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Austin Davis steps down at Auburn: Tigers abruptly lose offensive coordinator as coaching turnover continues

Bryan Harsin is only one season into his stint as the head coach at Auburn, and he’s in search of his third offensive coordinator. Austin Davis, who was hired in December to replace Mike Bobo, has abruptly stepped down from his position due to personal reasons, the school announced on Monday. Davis came to Auburn from the Seattle Seahawks, where he served as quarterbacks coach for head coach Pete Carroll and star signal-caller Russell Wilson from 2019-21. 

“The last week has been difficult for me as I’ve made the decision to step away from coaching football,” Davis said in a statement. “Auburn University and Coach Harsin have been tremendous through this whole process. I am grateful for the opportunity that was presented to me from a coaching standpoint and equally as important, the way Coach Harsin has handled my current situation. My decision to resign is 100 percent based on personal reasons. After more than a decade in the NFL with the daily grind as a player and coach I’ve realized how much I miss my family and my desire to spend more time with them. While I need to step away from coaching, I can’t say enough about the first-class way I was welcomed into the Auburn family and the way this football program is run with a championship mindset and a focus on developing these young men into winners on and off the field.”

Davis spent seven years in the NFL and played in 16 games, including eight for the Arizona Cardinals in 2014. He threw for 2,548 yards, 13 touchdowns and 12 interceptions during his professional career. He starred at Southern Miss from 2008-11, throwing for 10,892 yards, 83 touchdowns and 27 interceptions.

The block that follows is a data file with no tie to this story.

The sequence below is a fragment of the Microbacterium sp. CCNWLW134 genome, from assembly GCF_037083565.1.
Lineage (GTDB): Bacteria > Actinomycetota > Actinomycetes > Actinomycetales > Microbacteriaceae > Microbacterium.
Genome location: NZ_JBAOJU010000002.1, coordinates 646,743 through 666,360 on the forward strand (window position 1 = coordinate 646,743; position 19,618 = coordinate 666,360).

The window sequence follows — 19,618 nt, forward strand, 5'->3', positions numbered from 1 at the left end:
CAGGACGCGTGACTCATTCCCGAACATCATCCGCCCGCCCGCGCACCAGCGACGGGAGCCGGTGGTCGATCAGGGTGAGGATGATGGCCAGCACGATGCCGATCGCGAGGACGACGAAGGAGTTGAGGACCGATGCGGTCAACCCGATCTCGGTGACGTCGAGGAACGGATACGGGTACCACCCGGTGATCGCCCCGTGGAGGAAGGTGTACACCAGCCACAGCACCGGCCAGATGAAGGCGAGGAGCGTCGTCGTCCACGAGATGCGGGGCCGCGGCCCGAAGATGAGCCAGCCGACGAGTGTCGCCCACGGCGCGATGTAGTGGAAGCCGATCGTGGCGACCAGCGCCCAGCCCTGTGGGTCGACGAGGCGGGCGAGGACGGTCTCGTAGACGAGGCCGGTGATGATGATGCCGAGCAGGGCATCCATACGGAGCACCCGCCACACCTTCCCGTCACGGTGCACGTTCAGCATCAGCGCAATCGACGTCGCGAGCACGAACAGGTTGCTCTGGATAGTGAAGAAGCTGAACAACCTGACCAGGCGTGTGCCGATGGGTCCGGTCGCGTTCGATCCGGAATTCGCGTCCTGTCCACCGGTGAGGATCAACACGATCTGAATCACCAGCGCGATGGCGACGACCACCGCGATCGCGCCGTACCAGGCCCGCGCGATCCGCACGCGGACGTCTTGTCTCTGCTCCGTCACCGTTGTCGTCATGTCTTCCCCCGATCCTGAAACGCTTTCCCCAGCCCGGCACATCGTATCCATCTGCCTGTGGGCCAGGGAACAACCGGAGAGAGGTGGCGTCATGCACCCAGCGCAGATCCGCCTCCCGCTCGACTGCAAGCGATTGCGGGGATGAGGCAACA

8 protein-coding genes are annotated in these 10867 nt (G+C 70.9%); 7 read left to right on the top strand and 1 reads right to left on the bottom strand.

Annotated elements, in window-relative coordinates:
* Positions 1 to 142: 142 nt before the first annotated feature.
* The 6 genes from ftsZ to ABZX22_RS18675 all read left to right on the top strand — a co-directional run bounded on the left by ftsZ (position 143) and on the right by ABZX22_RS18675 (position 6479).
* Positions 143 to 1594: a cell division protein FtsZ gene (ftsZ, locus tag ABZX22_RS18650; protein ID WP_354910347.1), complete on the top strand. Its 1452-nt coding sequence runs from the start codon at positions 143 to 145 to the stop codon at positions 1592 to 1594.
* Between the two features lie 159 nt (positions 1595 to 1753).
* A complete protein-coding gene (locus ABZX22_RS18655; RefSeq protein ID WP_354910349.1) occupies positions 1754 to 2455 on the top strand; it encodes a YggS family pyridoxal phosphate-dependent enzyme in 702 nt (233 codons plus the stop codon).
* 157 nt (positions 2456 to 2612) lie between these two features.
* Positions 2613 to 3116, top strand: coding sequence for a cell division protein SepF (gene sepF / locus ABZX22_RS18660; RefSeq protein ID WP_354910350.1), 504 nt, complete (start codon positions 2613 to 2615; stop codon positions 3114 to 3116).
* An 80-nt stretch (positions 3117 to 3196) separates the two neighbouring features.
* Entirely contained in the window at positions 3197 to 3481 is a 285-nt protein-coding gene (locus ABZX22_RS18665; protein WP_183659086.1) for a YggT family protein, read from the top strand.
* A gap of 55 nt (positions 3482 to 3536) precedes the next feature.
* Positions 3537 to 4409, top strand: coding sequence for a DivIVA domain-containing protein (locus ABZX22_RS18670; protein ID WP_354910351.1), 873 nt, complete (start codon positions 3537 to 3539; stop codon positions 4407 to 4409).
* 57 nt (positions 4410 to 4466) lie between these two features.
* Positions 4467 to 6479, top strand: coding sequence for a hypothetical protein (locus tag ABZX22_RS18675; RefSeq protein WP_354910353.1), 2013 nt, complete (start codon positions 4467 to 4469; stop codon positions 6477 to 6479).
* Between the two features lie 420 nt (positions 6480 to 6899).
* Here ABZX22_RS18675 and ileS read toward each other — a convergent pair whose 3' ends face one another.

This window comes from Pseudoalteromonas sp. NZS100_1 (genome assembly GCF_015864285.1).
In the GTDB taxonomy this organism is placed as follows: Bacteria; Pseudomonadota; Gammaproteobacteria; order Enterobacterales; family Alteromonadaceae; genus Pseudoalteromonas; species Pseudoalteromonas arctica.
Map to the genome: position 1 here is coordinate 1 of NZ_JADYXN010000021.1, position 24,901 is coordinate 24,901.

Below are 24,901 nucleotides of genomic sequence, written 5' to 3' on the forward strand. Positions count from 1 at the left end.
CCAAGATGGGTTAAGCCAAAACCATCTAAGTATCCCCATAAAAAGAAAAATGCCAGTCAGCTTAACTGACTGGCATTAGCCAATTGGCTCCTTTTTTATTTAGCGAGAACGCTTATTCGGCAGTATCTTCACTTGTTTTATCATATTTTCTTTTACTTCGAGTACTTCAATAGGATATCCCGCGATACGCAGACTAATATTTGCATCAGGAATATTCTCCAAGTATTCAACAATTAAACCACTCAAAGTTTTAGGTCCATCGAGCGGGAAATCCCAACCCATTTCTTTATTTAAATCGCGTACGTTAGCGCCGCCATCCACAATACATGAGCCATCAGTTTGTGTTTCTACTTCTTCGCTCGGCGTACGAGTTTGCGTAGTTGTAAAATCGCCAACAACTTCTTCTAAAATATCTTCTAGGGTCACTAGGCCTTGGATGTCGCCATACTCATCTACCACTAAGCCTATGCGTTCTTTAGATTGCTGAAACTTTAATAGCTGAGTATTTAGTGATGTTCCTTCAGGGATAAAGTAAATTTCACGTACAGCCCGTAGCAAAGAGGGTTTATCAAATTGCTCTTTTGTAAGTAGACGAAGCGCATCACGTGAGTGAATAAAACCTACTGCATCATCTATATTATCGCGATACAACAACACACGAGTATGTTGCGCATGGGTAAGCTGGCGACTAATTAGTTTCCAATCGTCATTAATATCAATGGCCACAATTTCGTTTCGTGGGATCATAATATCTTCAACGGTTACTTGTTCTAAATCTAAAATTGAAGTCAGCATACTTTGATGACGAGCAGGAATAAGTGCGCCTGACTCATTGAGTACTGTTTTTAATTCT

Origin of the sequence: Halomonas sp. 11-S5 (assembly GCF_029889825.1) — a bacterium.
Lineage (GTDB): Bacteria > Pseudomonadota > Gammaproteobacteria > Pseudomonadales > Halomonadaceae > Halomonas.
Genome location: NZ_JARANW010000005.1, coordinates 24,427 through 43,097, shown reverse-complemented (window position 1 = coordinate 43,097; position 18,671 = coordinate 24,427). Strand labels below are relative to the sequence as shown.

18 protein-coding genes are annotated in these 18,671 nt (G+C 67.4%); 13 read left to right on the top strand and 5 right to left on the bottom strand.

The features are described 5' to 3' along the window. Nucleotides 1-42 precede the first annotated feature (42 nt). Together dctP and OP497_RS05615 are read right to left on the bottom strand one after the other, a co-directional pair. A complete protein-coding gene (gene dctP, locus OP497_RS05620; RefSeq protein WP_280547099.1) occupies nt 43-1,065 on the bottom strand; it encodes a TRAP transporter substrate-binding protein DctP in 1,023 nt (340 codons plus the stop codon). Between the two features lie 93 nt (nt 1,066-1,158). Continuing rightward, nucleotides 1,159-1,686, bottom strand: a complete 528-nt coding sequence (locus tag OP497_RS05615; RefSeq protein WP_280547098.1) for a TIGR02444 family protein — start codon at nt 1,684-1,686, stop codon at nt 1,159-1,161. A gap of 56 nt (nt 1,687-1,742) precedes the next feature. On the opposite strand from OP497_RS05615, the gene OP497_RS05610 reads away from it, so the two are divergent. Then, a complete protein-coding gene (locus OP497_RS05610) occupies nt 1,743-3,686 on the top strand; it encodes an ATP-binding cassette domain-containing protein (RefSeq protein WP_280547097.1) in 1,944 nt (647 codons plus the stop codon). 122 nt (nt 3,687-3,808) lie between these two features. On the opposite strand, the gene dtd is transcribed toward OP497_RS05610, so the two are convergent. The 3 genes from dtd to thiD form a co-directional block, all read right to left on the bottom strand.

Below is a look at the biggest takeaways from the news that Auburn is now on the hunt for a new offensive coordinator. 

Auburn is a mess

There’s absolutely no way that Harsin could have seen this coming. It would be one thing for Davis to leave for another job, but a young, up-and-coming coach bailing on a coordinator job in the SEC just a few weeks after starting the gig? This signals that Harsin’s program is in more turmoil than it has been in since the days of Jet-Gate, when officials tried to hire Bobby Petrino in the dead of night despite the fact that Tommy Tuberville was still employed and preparing his team for the Iron Bowl.

This comes just two weeks after defensive coordinator Derek Mason left his post to take the same role at Oklahoma State. Mike Gundy has built a great program in Stillwater, but that can be considered a lateral move, at best, for a veteran coach who had spent eight straight seasons in the SEC. 

Simply put, Auburn isn’t a destination program anymore.

Harsin is in trouble

A 6-7 record is unacceptable at Auburn, even in rebuilding years. Yet, that’s exactly what Harsin posted in his first season on the Plains despite upsetting New Year’s Six Bowl-bound Ole Miss at home and topping LSU in Baton Rouge for the first time since 1999.

Athletic director Allen Greene hand-picked Harsin after a two-week saga that began after fan uproar over the potential hiring of former defensive coordinator Kevin Steele. Since then, Harsin dismissed wide receivers coach Cornelius Williams before the end of September and Bobo following an offensive regression over the final month of the season. Multiple players have entered the transfer portal, including three-year starting quarterback Bo Nix, whose father, Patrick, started under center for the Tigers in mid-1990s. 

Auburn’s biggest rivals — Alabama and Georgia — are 900-pound gorillas pounding the rest of college football into submission. Meanwhile, Auburn’s program is spiraling out of control faster than the eagle mascot pounces on its prey. Harsin better get this thing turned around in Year 2, otherwise those power brokers who contributed to the Steele saga might prevent him from having a Year 3. 

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